Below is a few pictures of our horseradish making process.

First the root is peeled, washed and cut into about 2" chunks and then fed into the food processor below.  We are then left with a fine grating of the root, which is mixed with vinegar, to stabilize the volatile compounds, which provides the heat, and a little bit of salt.  Once the vinegar and salt is added it is packed into sterile jars.  It will keep for up to two months in the fridge and up to a year in the freezer.

The grating of the root requires a heavy duty processor, as the root is very tough and fibrous.  As you can see the process needs to be done in a space that has ventilation, due to the fumes given off by the grated root.  The best place to do this is outside.

Saturday, October 8, 2011

Busy week.

This past week we accomplished a lot of fall/spring chores.  We planted just over 1100 garlic cloves a few days ago, almost tripling what we planted last year.  The reason we increased the quantity is, that we always sell out of garlic within a month of harvest, so hopefully next fall we can stretch the garlic supply over a couple of months.  We came across some well aged sheep manure, so we hauled eight truckloads and spread it throughout the gardens, before the rain came on Friday.  This past week we hauled three truckloads of alfalfa bales.  We incorporated some of it into the soil and we will use the rest for mulch next growing season.  We moved a lot of perennials this past week, and shredded the garden plant material and tilled all the gardens.  It was a very productive week, the weather was wonderful and we received an inch of rain on Friday to settle everything into the soil.
We are planning on attending the Saskatoon Farmer's Market till mid December this year.  We continue to have a lot of ripe tomatoes, yellow onions, leeks, carrots, dried herbs, frozen raspberries, succulents and dried wheat and flower arrangements.
Some of our customers have been stopping by the last couple of weeks at the market to tell us their dahlias, they purchased from us in the Spring, are still blooming.  So envious, sure wish all of ours hadn't froze.

Enjoy Thanksgiving!

Friday, September 30, 2011

Reflection of the past growing season.

As I write this blog post on the last day of September I find myself reflecting on another growing season that has come to an end, even though the weather feels like summer.  In terms of weather I think this past summer has been one of the best in the last seven years we have been tending to the gardens.  One thing I really noticed this year was the lack of wind.  Most years we usually have lots and lots of days with strong winds, whereby this year has been relatively calm most of the time.  The rains came at the right times and all in all it was a very productive year.  It was a year of a few firsts for us...first year we made large quantities of flower bouquets for sales at the Farmer's Market, which was a huge success.  We would set up Sat morning with a large number of bouquets already made and they would disappear very quickly, so I found myself making bouquets throughout the entire day, so there would be lots of selection for our customers to choose from.  It was the first time we had a picture published in the Western Producer, of our flower display at the Saskatoon Farmer's Market.  Thanks again Mickey.  The picture included in today's blog was also taken by Mickey.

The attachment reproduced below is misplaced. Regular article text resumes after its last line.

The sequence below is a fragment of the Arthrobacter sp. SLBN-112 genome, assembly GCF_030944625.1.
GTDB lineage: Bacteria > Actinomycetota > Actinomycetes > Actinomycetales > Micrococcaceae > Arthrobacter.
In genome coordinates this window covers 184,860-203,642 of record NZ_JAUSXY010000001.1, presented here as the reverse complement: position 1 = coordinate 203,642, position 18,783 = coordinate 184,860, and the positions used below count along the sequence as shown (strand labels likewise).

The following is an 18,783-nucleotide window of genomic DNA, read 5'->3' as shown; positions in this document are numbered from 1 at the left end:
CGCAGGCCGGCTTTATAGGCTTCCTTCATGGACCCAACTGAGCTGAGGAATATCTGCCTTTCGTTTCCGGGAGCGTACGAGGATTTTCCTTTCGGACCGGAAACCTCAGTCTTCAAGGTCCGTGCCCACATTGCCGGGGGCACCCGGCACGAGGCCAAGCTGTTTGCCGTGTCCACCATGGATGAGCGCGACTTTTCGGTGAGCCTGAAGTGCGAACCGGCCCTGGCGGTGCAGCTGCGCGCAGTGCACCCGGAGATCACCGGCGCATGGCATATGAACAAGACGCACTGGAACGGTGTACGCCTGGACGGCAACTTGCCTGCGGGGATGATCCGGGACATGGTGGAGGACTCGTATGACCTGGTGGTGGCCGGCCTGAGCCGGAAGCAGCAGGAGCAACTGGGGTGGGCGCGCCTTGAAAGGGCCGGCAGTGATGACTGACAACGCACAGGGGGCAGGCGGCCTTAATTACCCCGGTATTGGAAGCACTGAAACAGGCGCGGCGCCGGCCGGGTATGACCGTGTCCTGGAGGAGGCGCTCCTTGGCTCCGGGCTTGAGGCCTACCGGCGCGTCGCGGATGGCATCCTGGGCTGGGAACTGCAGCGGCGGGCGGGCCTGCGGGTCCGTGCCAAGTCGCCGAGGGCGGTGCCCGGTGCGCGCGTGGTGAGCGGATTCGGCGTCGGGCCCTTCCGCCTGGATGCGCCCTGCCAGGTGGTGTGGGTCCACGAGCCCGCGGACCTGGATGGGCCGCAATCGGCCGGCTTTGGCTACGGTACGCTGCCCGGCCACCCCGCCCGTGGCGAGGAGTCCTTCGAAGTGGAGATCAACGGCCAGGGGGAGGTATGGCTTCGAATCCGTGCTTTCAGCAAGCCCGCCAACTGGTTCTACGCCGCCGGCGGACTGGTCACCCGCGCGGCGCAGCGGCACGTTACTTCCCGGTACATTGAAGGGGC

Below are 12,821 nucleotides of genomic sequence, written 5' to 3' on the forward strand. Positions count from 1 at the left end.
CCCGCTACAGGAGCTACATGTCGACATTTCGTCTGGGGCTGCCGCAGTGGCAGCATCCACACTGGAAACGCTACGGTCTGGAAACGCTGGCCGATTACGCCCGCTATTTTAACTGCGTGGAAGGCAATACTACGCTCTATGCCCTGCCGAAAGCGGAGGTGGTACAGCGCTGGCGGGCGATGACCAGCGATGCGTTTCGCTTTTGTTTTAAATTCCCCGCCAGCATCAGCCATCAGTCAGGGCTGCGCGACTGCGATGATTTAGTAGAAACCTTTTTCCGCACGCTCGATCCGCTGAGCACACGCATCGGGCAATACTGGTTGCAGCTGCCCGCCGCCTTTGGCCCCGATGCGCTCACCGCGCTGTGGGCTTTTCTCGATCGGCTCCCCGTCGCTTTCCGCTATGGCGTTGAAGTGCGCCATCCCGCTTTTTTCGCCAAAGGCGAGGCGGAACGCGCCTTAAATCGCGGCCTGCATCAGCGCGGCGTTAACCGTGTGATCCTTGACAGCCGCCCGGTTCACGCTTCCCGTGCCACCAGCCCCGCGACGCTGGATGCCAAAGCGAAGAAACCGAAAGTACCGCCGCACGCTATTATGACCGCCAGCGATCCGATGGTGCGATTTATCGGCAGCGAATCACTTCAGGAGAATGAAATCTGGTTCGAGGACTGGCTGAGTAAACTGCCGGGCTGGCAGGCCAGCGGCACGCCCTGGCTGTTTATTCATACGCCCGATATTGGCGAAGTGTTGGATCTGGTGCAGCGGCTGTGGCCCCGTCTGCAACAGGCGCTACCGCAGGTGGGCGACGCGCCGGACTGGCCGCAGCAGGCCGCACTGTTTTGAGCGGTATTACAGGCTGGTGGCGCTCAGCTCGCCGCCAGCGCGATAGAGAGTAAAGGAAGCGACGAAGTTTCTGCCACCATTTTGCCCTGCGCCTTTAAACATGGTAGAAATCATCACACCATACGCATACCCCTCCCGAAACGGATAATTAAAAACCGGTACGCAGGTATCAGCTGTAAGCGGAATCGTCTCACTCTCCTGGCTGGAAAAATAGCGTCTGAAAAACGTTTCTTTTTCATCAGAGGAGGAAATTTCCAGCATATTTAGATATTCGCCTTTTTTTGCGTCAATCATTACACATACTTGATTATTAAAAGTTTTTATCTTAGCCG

This year was a record year for the amount of weddings we supplied flowers.  They all varied in the quantity and type etc, but we received great feedback from them all.  The following quote is from Krista, whom was married in Regina at the beginning of September.  We created thirty nine centrepieces for their wedding.

"I know I've already thanked you, but I wanted to let you know that the feedback we received on your flowers was out of this world. People couldnt say enough and were fighting to take them home at the end! I've had several friends post pictures on facebook labeling them the "prettiest flowers in the world".  They really added to our already perfect day! My aunt even brought some home to my Grandma in Nova Scotia who is quite sick...on Monday...and said they lasted beautifully and totally brightened her day!" Krista

Another first, we had a bumper crop of Saskatoon berries from a natural stand of berry bushes beside our house.  This year was also a record year for raspberry production, and we will be selling frozen raspberries this fall at the Saskatoon Farmer's Market.